My beloved dog, Pepe, who the year before last passed away at the ripe age of sixteen, and who spent with me the busiest years of my life, was a dear friend. A handsome Spitz, he was exceedingly proud, but he had a straightforward disposition and was a really good guy. But with that fluffy fur, summer was really tough. Summer in Japan, hot and humid as it is, is the worst climate—for people and dogs. My house was without air conditioning—a rarity today, and for him, it had to be a really tough environment. Even when we did have access to a fan or a cooler, his tongue would loll out of his mouth and he would pant, as if in great discomfort. His favorite summer spot was the ofuro-ba, or bathing area, where he would lower his body temperature by lying on the tile floor. I wish I could have done something more for him. This piece is my tribute to Pepe. If there had been something like this to cool him off, he might have lived more comfortably. By inserting a plastic bag filled with ice into the highly thermally conductive aluminum pipe, you can expect quite the cooling effect. If it was made only of aluminum, I think the dog would slip on it, so it wouldn’t be comfortable. I decided to tuck wood slats in between the metal tubes, to allow the dog’s claws to get a firm hold. Connecting the metal to the wood with rubber hose allows the dog to feel comfortable and relaxed on this cooling contraption, which can be adapted to the layout of your room. I made this architectural plan thinking of Pepe.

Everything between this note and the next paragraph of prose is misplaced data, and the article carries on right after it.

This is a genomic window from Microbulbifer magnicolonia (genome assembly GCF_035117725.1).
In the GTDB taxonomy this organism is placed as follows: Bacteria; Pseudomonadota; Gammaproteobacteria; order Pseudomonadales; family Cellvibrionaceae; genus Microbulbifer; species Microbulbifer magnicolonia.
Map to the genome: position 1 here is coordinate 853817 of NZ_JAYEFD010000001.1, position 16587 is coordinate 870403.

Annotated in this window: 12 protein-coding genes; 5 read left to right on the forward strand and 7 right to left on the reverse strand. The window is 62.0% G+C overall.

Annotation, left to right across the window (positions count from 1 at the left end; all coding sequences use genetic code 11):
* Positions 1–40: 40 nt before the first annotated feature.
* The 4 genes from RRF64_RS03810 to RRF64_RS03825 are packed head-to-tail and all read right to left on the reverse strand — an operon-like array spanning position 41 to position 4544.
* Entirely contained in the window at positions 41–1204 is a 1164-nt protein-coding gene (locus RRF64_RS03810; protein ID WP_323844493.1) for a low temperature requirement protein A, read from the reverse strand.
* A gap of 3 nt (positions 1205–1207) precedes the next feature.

Architect, Professor emeritus , The University of Tokyo. Born in 1950 in Kanagawa , Japan. Received M.Arch from Graduate School of Waseda University .After working as chief architect at architectural office of Fernand Higueras ( Madrid , Spain , 1976-1978 ) ,
and as staff at Kikutake Architects (Tokyo , Japan , 1979-1981 ) , established Naito Architect & Associates in 1981.

Shimane Arts Center(2005) │ Makino Museum of Plants and People(1999) │ Sea-Folk Museum(1992)

SIZE W1045 x D900 x H560